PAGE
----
Knowing more about PH at the Spanish contact
One of the rewards of writing an Inquirer column is the opportunity to be continually humbled, corrected and educated by readers who take the trouble to send comments. I lost the “reader over my shoulder” when my father passed away. I always wrote with him in mind; well-read as he was, I knew that if something was too obscure or unclear to him, it would be so to a general reader. Fortunately, my father has been replaced by a sharp regular reader in Dr. Benito Legarda, who humbles, educates and inspires me with each gentle missive, keeping me on my toes twice a week when this column appears.
On the other hand, we have readers like a descendant of Lapu-Lapu who expressed his dismay over a recent column that recounted the sale of the survivors of the Battle of Mactan as slaves as “out of this world, baseless and revolting.” Lapu-Lapu, he explained, would not have done such a thing, declaring that: “They were filthy rich, because they were the Royal Family.” On this note, I was requested to write “with great accuracy” from this information he shared: “Rajah Lapu Lapu, was the son of Maharajah King Luisong Tagean, and Queen Margaret Acuna Macleod. They lived in Lamayan District, now called Malacañang.”
The information regarding the fate of the survivors of the Battle of Mactan and the Magellan expedition are in standard Spanish documentary sources on the topic, and a lot are available in English translation from the 55-volume “The Philippine Islands,” compiled by James Alexander Robertson and Emma Helen Blair. One of the key documents in this trail is a letter to the King of Cebu by Hernando Cortes, captain general and governor of New Spain dated May 28, 1527. The letter apologizes for, or at least explains away, Magellan’s ill-advised meddling in a local dispute that led to his death in Mactan. Cortes wrote that the Spanish king sent the expedition “desiring to have knowledge of the manner and trade of those districts,” and that the king was:
“Afflicted… [and] grieved most at having a captain who departed from the royal commands and instructions that he carried, especially in his having stirred up war or discord with you and yours. For his majesty sent him with a single desire to regard you all as his very true friends and servants, and to extend to you every manner of kindness as regards your honor and your persons. For this disobedience the Lord and possessor of all things permitted that he should suffer retribution for his want of reverence, dying as he did in the evil pretension that he attempted to sustain, contrary to his prince’s will. And God did him not a little good in allowing him to die as he did there; for had he returned alive, the pay for his negligence had not been so light.”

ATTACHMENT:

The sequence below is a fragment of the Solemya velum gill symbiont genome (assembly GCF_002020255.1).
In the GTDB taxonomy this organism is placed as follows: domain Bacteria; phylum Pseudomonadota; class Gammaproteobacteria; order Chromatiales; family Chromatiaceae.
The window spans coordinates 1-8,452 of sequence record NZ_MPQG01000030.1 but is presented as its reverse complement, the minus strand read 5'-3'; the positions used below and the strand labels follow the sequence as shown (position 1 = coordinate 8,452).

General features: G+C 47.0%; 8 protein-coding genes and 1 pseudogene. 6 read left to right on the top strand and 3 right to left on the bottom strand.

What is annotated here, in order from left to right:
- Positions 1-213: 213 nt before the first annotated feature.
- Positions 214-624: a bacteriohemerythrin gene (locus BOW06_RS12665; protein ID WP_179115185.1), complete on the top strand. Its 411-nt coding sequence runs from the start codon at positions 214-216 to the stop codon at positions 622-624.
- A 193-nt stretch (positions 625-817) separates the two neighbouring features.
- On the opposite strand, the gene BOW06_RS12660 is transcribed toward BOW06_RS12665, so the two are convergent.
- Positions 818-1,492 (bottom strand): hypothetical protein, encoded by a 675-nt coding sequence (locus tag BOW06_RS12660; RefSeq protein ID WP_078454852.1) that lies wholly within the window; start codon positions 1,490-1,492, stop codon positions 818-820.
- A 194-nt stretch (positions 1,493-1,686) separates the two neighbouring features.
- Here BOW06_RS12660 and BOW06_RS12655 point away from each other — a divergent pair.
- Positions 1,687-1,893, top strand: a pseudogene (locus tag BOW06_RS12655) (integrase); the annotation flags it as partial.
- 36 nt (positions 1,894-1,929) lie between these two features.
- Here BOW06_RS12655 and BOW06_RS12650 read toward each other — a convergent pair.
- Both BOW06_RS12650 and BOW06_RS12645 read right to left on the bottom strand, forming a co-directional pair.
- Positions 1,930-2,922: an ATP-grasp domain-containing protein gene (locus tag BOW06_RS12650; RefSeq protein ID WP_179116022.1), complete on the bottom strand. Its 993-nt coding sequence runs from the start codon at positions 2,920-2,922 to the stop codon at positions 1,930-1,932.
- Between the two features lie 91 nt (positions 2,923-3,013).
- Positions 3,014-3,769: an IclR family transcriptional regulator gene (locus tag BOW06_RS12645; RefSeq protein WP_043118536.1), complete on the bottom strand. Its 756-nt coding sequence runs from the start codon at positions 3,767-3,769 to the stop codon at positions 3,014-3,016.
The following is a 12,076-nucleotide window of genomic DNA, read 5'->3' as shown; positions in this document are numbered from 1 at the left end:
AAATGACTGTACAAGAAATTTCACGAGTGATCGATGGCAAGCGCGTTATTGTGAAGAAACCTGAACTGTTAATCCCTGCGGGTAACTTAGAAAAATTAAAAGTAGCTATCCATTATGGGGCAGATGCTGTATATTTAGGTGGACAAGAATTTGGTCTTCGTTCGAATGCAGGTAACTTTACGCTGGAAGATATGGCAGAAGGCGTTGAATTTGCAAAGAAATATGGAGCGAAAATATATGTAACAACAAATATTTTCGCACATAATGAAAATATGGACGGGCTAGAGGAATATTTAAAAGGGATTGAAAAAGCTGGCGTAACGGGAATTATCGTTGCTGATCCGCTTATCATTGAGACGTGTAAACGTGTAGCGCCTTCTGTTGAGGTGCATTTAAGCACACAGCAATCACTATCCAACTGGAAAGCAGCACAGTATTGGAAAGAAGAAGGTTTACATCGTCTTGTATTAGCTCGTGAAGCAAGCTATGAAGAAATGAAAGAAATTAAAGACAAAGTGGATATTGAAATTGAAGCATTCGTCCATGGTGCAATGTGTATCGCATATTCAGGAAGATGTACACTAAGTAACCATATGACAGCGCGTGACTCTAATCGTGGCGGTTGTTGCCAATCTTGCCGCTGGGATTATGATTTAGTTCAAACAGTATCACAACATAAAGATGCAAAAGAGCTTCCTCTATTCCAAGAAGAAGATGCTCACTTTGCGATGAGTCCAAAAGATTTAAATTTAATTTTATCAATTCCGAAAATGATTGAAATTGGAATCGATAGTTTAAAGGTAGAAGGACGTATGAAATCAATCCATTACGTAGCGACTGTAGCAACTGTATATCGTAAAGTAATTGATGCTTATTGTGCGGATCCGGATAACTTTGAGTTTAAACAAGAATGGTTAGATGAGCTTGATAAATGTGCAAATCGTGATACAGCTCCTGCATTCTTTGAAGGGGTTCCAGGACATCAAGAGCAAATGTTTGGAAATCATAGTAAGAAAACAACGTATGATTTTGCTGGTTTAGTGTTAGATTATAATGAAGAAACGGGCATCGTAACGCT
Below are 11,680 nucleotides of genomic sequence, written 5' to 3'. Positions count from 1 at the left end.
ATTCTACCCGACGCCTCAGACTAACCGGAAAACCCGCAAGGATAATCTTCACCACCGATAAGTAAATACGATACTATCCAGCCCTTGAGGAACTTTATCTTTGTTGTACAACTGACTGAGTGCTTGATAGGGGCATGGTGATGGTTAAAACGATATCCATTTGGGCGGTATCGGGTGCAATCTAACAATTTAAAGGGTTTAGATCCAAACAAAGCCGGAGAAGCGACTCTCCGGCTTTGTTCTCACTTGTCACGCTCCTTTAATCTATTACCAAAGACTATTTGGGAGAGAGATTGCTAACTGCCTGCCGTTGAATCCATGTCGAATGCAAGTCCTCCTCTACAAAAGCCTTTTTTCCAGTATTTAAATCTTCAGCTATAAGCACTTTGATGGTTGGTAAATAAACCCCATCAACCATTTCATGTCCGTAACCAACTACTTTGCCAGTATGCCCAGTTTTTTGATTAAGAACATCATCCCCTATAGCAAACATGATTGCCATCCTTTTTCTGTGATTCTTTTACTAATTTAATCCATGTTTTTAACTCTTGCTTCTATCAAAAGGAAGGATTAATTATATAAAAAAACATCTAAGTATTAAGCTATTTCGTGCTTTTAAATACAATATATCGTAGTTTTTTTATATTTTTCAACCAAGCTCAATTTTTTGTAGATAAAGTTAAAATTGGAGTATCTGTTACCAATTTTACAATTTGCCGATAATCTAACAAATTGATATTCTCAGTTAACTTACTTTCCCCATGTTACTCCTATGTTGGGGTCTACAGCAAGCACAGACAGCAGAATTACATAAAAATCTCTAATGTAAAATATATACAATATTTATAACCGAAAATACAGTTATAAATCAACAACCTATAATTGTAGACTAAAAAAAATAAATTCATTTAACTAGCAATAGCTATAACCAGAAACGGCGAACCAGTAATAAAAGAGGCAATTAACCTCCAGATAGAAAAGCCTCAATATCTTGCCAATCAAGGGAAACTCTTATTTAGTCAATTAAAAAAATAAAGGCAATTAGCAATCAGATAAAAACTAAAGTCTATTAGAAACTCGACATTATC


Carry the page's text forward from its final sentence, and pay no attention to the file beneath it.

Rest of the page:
Cortes adds that the king sent two expeditions to give satisfaction for Magellan’s arrogant mistake, and that he was ordered to send further embassies to request or, if need be, to ransom any surviving Spaniard or member of the expedition still held captive in Cebu.
We find a reference to survivors of the Magellan expedition in the diary of Alvaro de Saavedra, who visited the Moluccas and the Philippines during an expedition from 1527 to 1529. They were welcomed at some point by Katunao, who gave them provisions; then, on Feb. 23, 1528, Ash Wednesday, Saavedra narrated that they encountered Sebastian de Puerta, a Spaniard from Coruña and a survivor of the previous Loaisa expedition. Puerta said he survived an attack by natives and was taken to Maluarbuco under Katunao. Saavadra recorded:
“Puerta, as a slave, accompanied his master in his trading voyages to Cebu, where he learned that the survivors of the Magellan expedition were sold by the Cebuanos to the Chinese traders and were taken to China. He was able to know this because he came to know the Visayan language…”
Whether Puerta was telling the truth or not can surely be ascertained, in comparison with other contemporary documents that await a younger and more diligent researcher than me in the Archivo General de Indias in Sevilla and the Archivo General de la Nacion in Mexico. The 500th anniversary of the Magellan expedition is an opportunity to know more about the Philippines at the time of Spanish contact, to broaden our understanding of past and present.
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